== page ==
As Ameer Abdullah trotted off the practice field last week, he told an athletic department official "no interviews."
His time is valuable. He's locked-in on finishing his degree (I still don't think he would have fit very well in the SEC, if you know what I mean). Plus, you may have noticed Abdullah plays a rather prominent role for the 16th-ranked Nebraska football team.
His role Saturday was even more extensive than usual.
"We asked him to do a million things in practice this week," Husker running backs coach Ron Brown said after NU's 42-24 victory against Rutgers before 91,088 fans at Memorial Stadium.
Abdullah, a 5-foot-9, 200-pound running back, remained on the field as a receiver when Nebraska shifted to an empty backfield.
He operated out of the wildcat.
He returned a couple kickoffs, including one for 76 yards.
He ran inside, he ran outside, he ran all over an ordinary defense.
He rushed 19 times for 225 yards and three touchdowns — one covering 53 yards, another 48.
He probably kissed a baby or two.
"We even had him ready for some other special-teams situations," Brown said. "You're putting a lot on a guy like that, a guy who takes a lot of hits. But you can tell his physical conditioning is phenomenal."
His mental toughness is equally impressive.
I'd trust the guy to run the Pentagon.
Think about the pressure Abdullah's under. It's there. It's real. He handles it with a sense of strength and dignity. If he skips an interview session here and there, he should get a pass, for he is the heart and soul of this team.
For the fifth straight season, Nebraska (7-1 overall) is 3-1 in conference play. Without Abdullah, the Huskers would have little-to-no chance to push their way over the hump and end their 15-year league-title drought.
So, in other words, all Ameer represents is the key to an upgrade in our state's collective self-esteem.
He seems equal to the task. He's raised his game to a level nobody could've envisioned because he was excellent last season, when he ran for 1,690 yards and nine touchdowns.
He already has 1,249 rushing yards and 17 TDs this season, with at least five games to go.
He's so good he makes his 200-yard rushing games seem almost like a routine part of fall.
And he keeps getting better.
But please don't take him for granted.
Enjoy him, savor him.
In the hard-charging Abdullah, we're seeing genuine greatness. Greatness along the lines of Johnny Rodgers or Mike Rozier or Eric Crouch or Ahman Green or think of any of Nebraska's all-time best offensive weapons.
Maybe you already have spent time on that mental exercise. I've been holding out. I'm done holding out. Although I think it's dangerous to compare great players — particularly when comparisons span generations — I think it's safe to say Abdullah is in the Rozier-Lawrence Phillips-Green tailback realm. Or at least close to it.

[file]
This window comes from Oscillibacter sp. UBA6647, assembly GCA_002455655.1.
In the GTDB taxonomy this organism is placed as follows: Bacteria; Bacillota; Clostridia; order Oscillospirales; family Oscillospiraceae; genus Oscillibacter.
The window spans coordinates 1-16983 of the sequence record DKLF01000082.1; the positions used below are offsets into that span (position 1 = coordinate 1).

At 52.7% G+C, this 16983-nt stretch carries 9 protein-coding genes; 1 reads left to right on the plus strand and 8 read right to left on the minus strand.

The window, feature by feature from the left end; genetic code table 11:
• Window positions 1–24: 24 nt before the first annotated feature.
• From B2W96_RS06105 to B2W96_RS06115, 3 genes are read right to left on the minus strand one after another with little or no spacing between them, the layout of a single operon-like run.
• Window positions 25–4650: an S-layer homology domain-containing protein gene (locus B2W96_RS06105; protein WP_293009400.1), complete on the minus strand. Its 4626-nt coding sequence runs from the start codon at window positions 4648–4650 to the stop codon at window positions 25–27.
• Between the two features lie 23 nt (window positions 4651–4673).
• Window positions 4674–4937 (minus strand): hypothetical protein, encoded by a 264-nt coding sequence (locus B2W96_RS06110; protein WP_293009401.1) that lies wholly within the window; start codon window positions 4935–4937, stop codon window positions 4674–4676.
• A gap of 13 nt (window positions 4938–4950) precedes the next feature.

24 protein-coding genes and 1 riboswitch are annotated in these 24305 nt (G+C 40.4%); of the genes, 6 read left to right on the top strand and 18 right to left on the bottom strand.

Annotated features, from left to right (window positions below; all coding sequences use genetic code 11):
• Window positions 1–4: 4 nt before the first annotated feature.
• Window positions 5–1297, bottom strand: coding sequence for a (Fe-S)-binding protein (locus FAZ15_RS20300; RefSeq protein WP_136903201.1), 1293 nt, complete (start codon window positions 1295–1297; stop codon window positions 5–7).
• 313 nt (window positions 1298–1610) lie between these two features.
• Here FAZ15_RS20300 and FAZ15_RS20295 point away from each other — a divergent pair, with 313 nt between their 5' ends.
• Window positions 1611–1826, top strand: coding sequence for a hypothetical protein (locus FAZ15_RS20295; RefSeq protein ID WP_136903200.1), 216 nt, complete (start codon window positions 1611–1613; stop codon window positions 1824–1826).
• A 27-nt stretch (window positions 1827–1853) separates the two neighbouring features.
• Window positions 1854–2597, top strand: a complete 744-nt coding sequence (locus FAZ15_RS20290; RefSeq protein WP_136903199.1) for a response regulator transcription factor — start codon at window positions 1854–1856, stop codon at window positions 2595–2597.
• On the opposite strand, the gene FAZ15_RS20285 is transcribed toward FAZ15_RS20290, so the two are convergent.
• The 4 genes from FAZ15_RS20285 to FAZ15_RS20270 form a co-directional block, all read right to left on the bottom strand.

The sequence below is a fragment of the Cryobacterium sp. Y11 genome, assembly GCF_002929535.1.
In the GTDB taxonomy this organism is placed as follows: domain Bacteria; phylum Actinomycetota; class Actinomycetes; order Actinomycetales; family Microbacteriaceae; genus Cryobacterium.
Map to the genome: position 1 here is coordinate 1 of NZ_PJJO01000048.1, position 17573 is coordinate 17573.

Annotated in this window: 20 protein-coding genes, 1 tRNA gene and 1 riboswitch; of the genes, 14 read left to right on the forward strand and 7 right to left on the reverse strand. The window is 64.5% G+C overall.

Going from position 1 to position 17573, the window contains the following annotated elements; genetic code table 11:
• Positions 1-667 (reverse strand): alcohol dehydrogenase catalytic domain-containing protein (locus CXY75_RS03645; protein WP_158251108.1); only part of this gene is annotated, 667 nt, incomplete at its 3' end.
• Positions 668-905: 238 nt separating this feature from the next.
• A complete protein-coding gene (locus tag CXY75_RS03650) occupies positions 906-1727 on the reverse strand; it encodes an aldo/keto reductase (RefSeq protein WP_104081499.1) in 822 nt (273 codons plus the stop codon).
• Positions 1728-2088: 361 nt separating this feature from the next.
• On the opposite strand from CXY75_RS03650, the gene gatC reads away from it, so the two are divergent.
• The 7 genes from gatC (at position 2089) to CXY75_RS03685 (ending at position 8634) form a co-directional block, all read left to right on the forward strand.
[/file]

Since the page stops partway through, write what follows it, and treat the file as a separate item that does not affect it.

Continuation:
"There's no question he would be in the upper echelon of guys you would ever want to coach, in any era," said Brown, a receivers coach during NU's national championship years in the 1990s. "He's a little bit different type of back than an Ahman Green or a Lawrence Phillips or a Calvin Jones. They were bigger. They were a different kind of runners.
"But Ameer could've fit in because he's a tough guy. He's packed muscle on. He won't let himself be called a scat back."
He's a prideful player. That's what I like about him perhaps more than anything.
"Ameer fights the stereotypes and boxes that people want to put him in," Brown said.
After Abdullah was shut down at Michigan State (45 yards on 24 carries), he slid down some Heisman Trophy watch lists. He came back strong last week at Northwestern (23 carries for 146 yards), then made Rutgers look like a high school defense at times.
This is a bona-fide football player, ladies and gentlemen.
A clutch player, by the way.
"He's a deliverer," said former Nebraska running back great Tony Davis. "I haven't seen one like him since Johnny."
That's right, as in Johnny "The Jet."
Don't know if I'd go that far. But Abdullah is racking up some ridiculous numbers. His four 200-yard rushing games match Rozier's school record for a season.
Ameer's career all-purpose yardage total (6,604) ranks second in Big Ten history behind only Ron Dayne (7,429). Abdullah on Saturday passed Archie Griffin (6,559), the only two-time Heisman winner.
Think about that for a second.
Of course, Abdullah's only two objectives are a bachelor's degree and a championship. Plenty of obstacles remain.
A big man on campus faces his share of distractions and obstacles. So does a team. Brown compares it to fighting through the brush in a jungle.
Who better than No. 8 to lead Nebraska through it?